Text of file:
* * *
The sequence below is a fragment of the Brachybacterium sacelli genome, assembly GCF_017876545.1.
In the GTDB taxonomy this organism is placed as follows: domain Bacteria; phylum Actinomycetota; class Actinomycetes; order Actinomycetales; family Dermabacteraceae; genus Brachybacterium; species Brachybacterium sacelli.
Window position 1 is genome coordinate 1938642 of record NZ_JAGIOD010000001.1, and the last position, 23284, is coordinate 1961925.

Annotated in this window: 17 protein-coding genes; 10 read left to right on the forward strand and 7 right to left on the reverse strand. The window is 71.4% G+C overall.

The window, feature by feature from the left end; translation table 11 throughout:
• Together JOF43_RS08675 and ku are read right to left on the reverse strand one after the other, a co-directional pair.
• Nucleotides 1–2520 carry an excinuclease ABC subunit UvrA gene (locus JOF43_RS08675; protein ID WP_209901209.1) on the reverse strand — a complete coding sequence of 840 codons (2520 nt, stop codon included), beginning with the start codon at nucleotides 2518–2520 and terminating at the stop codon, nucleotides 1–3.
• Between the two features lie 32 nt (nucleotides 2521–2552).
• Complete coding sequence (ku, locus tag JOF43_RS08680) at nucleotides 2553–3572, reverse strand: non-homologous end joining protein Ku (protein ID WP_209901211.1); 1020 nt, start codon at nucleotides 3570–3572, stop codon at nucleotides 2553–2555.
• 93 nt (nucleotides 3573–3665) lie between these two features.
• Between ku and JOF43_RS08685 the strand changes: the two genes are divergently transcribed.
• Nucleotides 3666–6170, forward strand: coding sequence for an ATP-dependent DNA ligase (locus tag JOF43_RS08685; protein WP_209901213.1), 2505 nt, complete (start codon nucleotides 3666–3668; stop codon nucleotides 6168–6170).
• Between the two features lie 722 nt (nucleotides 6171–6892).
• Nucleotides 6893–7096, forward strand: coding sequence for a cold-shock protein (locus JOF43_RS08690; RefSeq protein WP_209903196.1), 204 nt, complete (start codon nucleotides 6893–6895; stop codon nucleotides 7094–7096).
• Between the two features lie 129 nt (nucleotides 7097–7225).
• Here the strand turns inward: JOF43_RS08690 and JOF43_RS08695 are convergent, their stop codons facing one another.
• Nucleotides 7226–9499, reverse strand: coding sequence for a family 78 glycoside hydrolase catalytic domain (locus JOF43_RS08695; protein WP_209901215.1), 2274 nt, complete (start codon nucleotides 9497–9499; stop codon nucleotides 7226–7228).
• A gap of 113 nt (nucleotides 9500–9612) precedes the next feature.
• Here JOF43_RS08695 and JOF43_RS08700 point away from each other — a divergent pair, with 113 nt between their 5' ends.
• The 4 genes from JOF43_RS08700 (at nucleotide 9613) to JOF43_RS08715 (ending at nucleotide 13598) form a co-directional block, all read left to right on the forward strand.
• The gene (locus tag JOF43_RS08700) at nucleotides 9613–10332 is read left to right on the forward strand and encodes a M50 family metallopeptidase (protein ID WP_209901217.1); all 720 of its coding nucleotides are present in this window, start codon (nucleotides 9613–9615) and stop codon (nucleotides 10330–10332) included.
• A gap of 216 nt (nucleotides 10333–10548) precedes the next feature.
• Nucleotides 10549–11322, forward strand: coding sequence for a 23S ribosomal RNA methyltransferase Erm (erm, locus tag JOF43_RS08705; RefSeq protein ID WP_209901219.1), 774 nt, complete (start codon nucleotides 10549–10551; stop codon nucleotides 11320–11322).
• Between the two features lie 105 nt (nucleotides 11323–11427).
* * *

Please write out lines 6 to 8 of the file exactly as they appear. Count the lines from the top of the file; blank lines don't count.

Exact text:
• Together JOF43_RS08675 and ku are read right to left on the reverse strand one after the other, a co-directional pair.
• Nucleotides 1–2520 carry an excinuclease ABC subunit UvrA gene (locus JOF43_RS08675; protein ID WP_209901209.1) on the reverse strand — a complete coding sequence of 840 codons (2520 nt, stop codon included), beginning with the start codon at nucleotides 2518–2520 and terminating at the stop codon, nucleotides 1–3.
• Between the two features lie 32 nt (nucleotides 2521–2552).